Distressed Home Owners
Whether the homeowner’s distressed position is caused by their own actions or by factors outside of their control, I go over their situation and explain to them that the future can be bright in spite of their recent setbacks.
I inform them that outside of sudden money—lottery winning, financial windfall etcetera—there are limited options that they have that can quickly change their situation!
Among the primary options are for them to:
1) Budget and live within their means (See Options Below)
2) Bankruptcy to regain their footing and live within their means (See Options Below)
Also if you exhibit any of the habits listed on our “home buyer” page it is best to own up to it. Many of us have those same qualities to a lesser or greater degree. The key is for you to realize it and decide to do something about it in a positive way.
The key to your future success and that of your family's is to do your best to avoid getting into a distressed home-ownership position again!
Over the years I have found it unwise to try and correct a situation that was built on a faulty foundation. You want to make the right decision right from the start. This can not be OVER-STRESSED enough.
The key is to get it right on the front end, or if that is not possible—at least from this point on.
Wisdom is the ability to use prior useful knowledge—regardless of where it came from to your best advantage and benefit from this point forward—and throughout the rest of your life. This will help improve your future living conditions and circumstances.
If you find yourself in a position where you are forced, or feel you have to sell—you are more than likely a distressed home owner.
Whether internal forces (caused by your behavior) or external forces (caused by factors beyond your control) are the culprit, there is no need to panic or stress yourself out.
Just as you were able to purchase your first home you will also be able to purchase another home.
However, you will now be even more wiser after having gone through the home ownership experience. You already know what home ownership consists of—from mowing the lawn to replacing appliances and the like to paying taxes and insurance.
The key difference on your next purchase is to do it the right way up front and minimize the possibility of getting into a difficult situation again.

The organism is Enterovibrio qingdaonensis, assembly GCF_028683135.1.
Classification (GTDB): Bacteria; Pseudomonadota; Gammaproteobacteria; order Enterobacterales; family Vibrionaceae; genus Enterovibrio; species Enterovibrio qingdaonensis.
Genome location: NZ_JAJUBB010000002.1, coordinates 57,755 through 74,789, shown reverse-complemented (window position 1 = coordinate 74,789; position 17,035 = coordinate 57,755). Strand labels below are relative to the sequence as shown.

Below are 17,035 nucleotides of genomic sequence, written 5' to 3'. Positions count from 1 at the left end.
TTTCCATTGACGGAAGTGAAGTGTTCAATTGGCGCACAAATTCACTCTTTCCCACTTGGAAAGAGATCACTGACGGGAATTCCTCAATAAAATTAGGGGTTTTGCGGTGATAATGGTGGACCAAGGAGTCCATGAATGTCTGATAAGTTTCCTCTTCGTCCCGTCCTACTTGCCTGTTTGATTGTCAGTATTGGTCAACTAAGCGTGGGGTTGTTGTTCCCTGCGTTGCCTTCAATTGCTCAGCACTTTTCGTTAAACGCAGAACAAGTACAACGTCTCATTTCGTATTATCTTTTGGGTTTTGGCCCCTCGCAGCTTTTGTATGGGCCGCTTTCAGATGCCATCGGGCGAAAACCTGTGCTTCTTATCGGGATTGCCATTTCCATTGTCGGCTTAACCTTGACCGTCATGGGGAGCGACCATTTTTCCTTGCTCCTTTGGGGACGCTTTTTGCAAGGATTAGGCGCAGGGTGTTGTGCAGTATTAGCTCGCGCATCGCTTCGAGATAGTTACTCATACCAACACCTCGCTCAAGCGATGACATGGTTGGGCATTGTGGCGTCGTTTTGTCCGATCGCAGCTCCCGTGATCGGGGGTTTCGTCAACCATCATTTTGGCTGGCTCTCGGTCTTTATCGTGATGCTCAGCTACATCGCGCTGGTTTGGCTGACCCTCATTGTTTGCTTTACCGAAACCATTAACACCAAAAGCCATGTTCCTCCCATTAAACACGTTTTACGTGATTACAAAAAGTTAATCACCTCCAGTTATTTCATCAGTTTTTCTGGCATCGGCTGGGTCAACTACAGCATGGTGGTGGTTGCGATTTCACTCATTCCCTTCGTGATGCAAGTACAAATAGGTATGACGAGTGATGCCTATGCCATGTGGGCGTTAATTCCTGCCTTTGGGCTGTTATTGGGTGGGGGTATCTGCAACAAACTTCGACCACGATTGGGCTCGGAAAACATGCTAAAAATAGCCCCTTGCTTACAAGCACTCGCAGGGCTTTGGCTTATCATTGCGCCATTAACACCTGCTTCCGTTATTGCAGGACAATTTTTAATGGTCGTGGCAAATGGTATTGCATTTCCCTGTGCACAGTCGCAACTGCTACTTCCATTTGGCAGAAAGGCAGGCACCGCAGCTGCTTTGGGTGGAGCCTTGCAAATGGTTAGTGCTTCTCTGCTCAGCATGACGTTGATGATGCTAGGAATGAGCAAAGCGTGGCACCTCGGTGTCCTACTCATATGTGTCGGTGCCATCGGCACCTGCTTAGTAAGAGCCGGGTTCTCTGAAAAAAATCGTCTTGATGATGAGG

It may take a few years and you may have to scale back on your living expenses to a certain degree, but it should only be temporary if you are truly determined to regain your footing.
I have found that Distressed Homeowners often have difficulty when trying to negotiate a loan modification or get other concessions from lenders. Most lender representatives that I have negotiated with lack the understanding of the home modification process in any detail.
They are often difficult to work with
(incompetent for lack of better word) and it is in your best interest to not
get into a distressed situation as dealing with lenders and their
representatives can be time consuming and stressful.
Why Doesn’t Your Company Assist Distressed Homeowners?
It basically comes down to a choice. Do we want to spend our time helping homeowners who want to do it the right way or do we want to be bogged down assisting those who have gotten into a difficult situation regardless of cause.
We choose to utilize the time efficient option of assisting clients on the front end. Since inception (2002) we have been assisting home buyers and sellers with added value services such as personal cash flow analysis, personal income statements and balance sheets and statement of net worth.
We are the only real estate brokerage company in Georgia and one of the few in the Country (United States) who can say that.
This approach has helped many obtain and keep their homes even during these trying times.
We have found this formula to be very effective and we choose to utilize our time more effectively by assisting those who want to buy and sell their home the right way on the front end.
However, we realize that these are difficult and stressful times for homeowners, therefore, we will list below strategic options for you to consider if you are currently in a distressed home ownership situation.
Keep in mind however, that we do not offer services to help get you out of your distressed situation nor do we offer legal advice—we operate on the front end (strategic advice prior to buying and selling your home) with the services we offer.